So you’ve unpacked, settled in and are starting to figure out your classes. By now you’ve made friends and joined a few clubs. Hopefully the campus is beginning to feel a bit more familiar every time you walk through the gates. You might even have a favorite coffee shop or a good study spot picked out. But there’s one mountain you have yet to summit: How to deal with the communal bathrooms in your residence hall.
The first problem with the shared showers is obvious: How are you supposed to deal with strangers walking in while you’re showering? Actually, it’s not that big of a deal. The shower stalls are nice and private, albeit claustrophobic, and you can barely hear people entering the bathroom over the sound of your own shower. Just don’t let the other people wig you out and pretty soon, you won’t even think about it.
The second predicament is a little harder to deal with. Running into people on your way in or out of the shower is always weird. It isn’t that you don’t want to talk to them, it’s just that you’d rather have pants on while you do so, rather than a fuzzy pink bathrobe. Bow out gracefully when you can by saying something such as, “Hey, let’s continue this later, but I need to change into my pajamas.” If you’re a morning showerer, then it’s a little easier — just say you have to get ready for class. Of course, the opposite applies as well. It’s inevitable that you will bump into someone who just showered while you’re trying to get to the bathroom to brush your teeth. If you’re particularly (un)lucky, it’ll be that one floormate who you think is hot, and he or she won’t be wearing much. Just wave or say a quick hi and don’t stop to talk until you fix that morning breath.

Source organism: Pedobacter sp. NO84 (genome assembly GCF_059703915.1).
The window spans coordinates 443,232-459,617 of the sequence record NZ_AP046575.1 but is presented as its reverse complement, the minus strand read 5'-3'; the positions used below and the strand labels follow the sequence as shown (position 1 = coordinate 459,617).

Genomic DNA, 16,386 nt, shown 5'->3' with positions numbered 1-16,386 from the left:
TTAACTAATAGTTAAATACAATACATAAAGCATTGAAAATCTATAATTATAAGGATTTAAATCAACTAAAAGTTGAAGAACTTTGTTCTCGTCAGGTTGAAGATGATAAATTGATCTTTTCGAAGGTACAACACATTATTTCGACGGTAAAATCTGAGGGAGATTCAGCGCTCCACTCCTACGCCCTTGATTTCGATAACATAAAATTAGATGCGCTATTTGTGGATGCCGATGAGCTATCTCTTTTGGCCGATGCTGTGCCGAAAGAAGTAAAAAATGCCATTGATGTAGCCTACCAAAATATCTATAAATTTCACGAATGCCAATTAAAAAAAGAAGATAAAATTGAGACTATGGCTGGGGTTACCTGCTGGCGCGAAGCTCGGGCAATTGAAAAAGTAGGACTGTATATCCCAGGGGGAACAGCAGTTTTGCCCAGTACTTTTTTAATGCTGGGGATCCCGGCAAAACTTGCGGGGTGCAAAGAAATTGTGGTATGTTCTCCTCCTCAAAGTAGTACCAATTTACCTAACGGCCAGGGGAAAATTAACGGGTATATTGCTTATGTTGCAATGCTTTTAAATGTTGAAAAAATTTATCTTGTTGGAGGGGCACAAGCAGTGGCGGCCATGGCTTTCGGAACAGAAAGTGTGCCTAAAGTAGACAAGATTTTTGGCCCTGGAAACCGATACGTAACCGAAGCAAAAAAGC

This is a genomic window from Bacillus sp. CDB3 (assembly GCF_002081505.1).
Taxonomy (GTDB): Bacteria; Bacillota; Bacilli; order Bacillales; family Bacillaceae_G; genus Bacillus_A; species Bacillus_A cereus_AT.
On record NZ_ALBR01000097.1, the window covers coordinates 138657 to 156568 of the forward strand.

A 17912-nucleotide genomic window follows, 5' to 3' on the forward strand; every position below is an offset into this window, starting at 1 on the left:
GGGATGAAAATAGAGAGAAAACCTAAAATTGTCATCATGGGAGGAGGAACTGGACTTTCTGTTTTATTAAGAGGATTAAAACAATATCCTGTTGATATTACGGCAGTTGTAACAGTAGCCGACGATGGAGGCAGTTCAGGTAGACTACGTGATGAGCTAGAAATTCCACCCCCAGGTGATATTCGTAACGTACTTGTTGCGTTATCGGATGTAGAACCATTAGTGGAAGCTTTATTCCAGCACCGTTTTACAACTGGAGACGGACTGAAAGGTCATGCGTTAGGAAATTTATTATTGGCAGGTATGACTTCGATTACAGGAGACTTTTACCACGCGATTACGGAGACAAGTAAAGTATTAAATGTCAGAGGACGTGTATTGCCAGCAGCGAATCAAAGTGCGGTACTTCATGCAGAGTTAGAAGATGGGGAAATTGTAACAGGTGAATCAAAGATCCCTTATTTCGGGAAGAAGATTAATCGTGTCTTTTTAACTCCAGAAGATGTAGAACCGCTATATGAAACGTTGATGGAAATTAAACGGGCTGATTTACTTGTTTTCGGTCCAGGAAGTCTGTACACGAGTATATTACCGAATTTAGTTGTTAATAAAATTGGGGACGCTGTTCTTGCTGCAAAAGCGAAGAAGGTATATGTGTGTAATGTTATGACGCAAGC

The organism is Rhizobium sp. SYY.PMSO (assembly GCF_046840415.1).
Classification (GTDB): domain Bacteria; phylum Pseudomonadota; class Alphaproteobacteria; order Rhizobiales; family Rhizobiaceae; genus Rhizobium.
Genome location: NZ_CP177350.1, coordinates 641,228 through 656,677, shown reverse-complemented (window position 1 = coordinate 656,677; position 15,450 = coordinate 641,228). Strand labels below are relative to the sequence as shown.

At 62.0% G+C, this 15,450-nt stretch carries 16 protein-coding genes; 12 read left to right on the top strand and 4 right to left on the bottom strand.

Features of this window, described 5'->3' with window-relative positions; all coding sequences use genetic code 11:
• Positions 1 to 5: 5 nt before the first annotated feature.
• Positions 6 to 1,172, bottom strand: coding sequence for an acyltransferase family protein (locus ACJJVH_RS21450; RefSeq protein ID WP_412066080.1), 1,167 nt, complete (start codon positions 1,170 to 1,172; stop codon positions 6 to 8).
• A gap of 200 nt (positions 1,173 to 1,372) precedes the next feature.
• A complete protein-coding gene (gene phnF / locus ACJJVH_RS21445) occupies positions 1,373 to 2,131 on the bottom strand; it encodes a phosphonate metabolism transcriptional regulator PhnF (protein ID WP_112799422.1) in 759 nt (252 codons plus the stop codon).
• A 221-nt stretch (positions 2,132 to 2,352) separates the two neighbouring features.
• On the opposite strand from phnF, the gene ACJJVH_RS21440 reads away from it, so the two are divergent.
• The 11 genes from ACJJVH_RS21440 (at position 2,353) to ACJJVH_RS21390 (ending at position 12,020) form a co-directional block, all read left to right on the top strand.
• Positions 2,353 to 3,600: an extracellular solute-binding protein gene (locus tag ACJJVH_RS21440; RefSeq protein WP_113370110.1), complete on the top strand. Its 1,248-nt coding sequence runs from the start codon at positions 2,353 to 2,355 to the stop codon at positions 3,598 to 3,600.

The final situation you could face with shared showers is the absolute worst. Unless everyone on your floor has short hair, some slob will leave a clump of hair in the drain. Probably in all the drains. This means that you’re faced with the decision of either avoiding it the whole time you’re in the shower, running out to buy new closed-toe shower shoes or having to be the one to pick it up. We at the Clog can’t help you here, as we too live in constant fear of this. Just make sure not to be that person, and good luck.
Contact Taylor Follett at [email protected].